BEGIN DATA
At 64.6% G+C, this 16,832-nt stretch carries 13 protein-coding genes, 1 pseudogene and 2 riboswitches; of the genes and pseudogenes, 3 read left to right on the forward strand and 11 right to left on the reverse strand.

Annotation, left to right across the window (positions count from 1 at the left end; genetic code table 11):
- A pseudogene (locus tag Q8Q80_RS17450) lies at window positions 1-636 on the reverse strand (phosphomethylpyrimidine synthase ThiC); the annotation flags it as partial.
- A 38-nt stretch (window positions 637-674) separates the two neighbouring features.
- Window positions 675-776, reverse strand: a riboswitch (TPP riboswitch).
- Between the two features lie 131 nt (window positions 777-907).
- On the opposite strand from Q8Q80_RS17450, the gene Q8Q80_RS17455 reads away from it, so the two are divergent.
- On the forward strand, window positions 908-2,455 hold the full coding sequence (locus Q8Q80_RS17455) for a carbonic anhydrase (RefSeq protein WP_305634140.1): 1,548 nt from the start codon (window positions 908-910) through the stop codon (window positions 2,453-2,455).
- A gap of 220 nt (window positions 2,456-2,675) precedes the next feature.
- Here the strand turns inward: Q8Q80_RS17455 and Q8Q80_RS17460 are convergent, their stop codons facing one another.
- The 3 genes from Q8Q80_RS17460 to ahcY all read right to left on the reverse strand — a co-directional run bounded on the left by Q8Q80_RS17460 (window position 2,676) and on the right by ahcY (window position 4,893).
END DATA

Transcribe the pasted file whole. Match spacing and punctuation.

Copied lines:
At 64.6% G+C, this 16,832-nt stretch carries 13 protein-coding genes, 1 pseudogene and 2 riboswitches; of the genes and pseudogenes, 3 read left to right on the forward strand and 11 right to left on the reverse strand.

Annotation, left to right across the window (positions count from 1 at the left end; genetic code table 11):
- A pseudogene (locus tag Q8Q80_RS17450) lies at window positions 1-636 on the reverse strand (phosphomethylpyrimidine synthase ThiC); the annotation flags it as partial.
- A 38-nt stretch (window positions 637-674) separates the two neighbouring features.
- Window positions 675-776, reverse strand: a riboswitch (TPP riboswitch).
- Between the two features lie 131 nt (window positions 777-907).
- On the opposite strand from Q8Q80_RS17450, the gene Q8Q80_RS17455 reads away from it, so the two are divergent.
- On the forward strand, window positions 908-2,455 hold the full coding sequence (locus Q8Q80_RS17455) for a carbonic anhydrase (RefSeq protein WP_305634140.1): 1,548 nt from the start codon (window positions 908-910) through the stop codon (window positions 2,453-2,455).
- A gap of 220 nt (window positions 2,456-2,675) precedes the next feature.
- Here the strand turns inward: Q8Q80_RS17455 and Q8Q80_RS17460 are convergent, their stop codons facing one another.
- The 3 genes from Q8Q80_RS17460 to ahcY all read right to left on the reverse strand — a co-directional run bounded on the left by Q8Q80_RS17460 (window position 2,676) and on the right by ahcY (window position 4,893).